Nike‘s (NYSE:NKE) performance through the pandemic solidified the company as the indisputable world leader in athletic footwear and apparel. Execution of strategies like differentiated retail, massive digital growth, and overseas expansion all position Nike for continued bottom-line growth and an even wider brand-based economic moat.
However, the last two months have revealed weak spots in Nike’s plans. Supply chain interruptions reflected in its third-quarter fiscal year 2021 earnings report and potential boycotts in China have left investors less confident about the stock. Here’s why these hiccups shouldn’t stop Nike’s long-term growth.
The Triple Double strategy
In 2017, Nike initiated the Triple Double strategy: a plan to double innovation, speed, and direct customer connections. Nike has been executing this plan by pushing digital sales and pursuing a “differentiated retail” strategy, in which the company significantly reduces the number of retailers who are allowed to carry Nike products — with non-differentiated retailers like Amazon, DSW, and Urban Outfitters getting the axe. This reduction means that Nike products are sold on more high-end shelves for consistently higher prices, leading to higher margins and a more controlled upscale brand image.
Differentiated retail also pushes more customers to Nike’s digital platforms to order products directly from the company when they can no longer find their favorite shoes at their local sports retailer. Early in the pandemic, Nike made digital workouts in its fitness apps (Nike Training Club and Nike Run Club) completely free, allowing the company to gather valuable user data and engage directly with consumers in an online setting. This strategy was necessary groundwork in Nike’s long-term plan to take the company’s digital sales channel from 35% of total sales to 50% of total sales.
The company reported 84% digital sales growth globally in its second fiscal quarter and 59% growth in its most recent third fiscal quarter — totaling four straight quarters of double-digit online growth. The company also saw a 60% increase in monthly engaged users across its apps in Q3, with buying members (i.e., members who use Nike apps to make Nike purchases) increasing 80% over the prior year.
Dominating the fast-growing Chinese market
Nike is the market leader in athletic footwear in China, thanks in part to the NBA’s massive popularity in the country. From fiscal years 2015 to 2019, Nike experienced double-digit annual sales growth in China. Despite pandemic-related sales growth slumps in all its international markets, Nike has since recovered to a double-digit growth trend in China and now controls about a quarter of the country’s sportswear market.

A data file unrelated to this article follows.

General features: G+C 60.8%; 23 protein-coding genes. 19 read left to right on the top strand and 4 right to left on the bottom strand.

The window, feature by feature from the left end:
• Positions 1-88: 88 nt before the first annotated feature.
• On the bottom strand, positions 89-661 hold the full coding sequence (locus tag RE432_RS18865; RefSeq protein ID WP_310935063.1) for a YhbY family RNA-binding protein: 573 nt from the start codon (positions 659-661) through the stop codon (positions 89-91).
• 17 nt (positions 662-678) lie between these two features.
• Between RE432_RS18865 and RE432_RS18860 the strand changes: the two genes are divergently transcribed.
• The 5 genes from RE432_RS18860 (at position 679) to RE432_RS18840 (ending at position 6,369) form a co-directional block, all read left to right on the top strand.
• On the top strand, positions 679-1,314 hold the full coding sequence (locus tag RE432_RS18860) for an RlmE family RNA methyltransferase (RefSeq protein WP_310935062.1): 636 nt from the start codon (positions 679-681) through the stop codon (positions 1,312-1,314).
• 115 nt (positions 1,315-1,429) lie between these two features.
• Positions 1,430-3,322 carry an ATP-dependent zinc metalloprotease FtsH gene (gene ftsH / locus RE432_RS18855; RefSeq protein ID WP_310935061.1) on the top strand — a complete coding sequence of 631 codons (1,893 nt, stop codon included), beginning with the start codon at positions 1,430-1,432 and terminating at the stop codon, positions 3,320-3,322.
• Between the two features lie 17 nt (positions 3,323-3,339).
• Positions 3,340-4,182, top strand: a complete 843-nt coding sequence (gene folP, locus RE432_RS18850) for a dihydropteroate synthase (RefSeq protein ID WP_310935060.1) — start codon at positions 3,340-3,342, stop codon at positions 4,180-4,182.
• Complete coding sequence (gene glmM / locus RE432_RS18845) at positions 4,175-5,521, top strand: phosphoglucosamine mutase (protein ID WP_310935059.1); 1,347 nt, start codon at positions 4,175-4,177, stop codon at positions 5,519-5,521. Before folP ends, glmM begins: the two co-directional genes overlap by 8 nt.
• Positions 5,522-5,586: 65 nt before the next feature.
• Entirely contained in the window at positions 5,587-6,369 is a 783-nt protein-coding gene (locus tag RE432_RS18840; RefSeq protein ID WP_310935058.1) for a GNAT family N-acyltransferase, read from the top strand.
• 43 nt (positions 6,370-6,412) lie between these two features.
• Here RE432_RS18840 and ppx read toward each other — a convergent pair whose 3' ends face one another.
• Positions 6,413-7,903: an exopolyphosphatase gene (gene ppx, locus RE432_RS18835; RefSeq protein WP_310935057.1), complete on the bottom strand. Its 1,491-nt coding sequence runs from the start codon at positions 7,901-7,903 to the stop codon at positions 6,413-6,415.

Nike had its first-ever $2 billion quarter in China in the second quarter of its 2021 fiscal year. More recently, its third-quarter report revealed another quarter above $2 billion, with 51% revenue growth over the prior-year period.
What could go wrong
While Nike’s most recent earnings report beat analyst expectations on earnings per share, its worldwide 3% revenue growth was lower than expected. Growth in the online and Chinese markets could not totally offset the impact of non-controllable domestic supply chain challenges. Container shortages and U.S. port congestion led to a 10% decline in North America revenue compared to the prior-year period.
More recently, Nike has received criticisms from the Chinese government and on Chinese social media for expressing concerns about cotton from the Chinese region of Xinjiang being produced using forced labor. Nike confirmed almost a year ago that it does not source any materials from Xinjiang, but the political weight of that statement is just now catching up to it in the form of potential boycotts from the Chinese Communist Party, Chinese influencers, and Chinese retailers. The impact has the potential to slow its growth trend in the country.
Swoosh, there it is
Overall, Nike stock is about 11% cheaper now than it was when it reported third-quarter earnings in March. Considering its sales were tainted by uncontrollable events, the only major risk to Nike’s execution of its growth plans is Chinese boycotts.
Nike’s current troubles in China are likely short-term, and major investment banks like UBS agree. I would argue that it’s the perfect time to consider adding Nike to a balanced portfolio. Looking forward, keep an eye out for continued double-digit sales growth in China and any big news about Chinese regulatory changes for U.S.-based retailers. If the company’s double-digit growth continues into its next earnings report, take it as a strong indicator that Chinese boycotts can’t stop Nike’s growth trend.
This article represents the opinion of the writer, who may disagree with the “official” recommendation position of a Motley Fool premium advisory service. We’re motley! Questioning an investing thesis — even one of our own — helps us all think critically about investing and make decisions that help us become smarter, happier, and richer.
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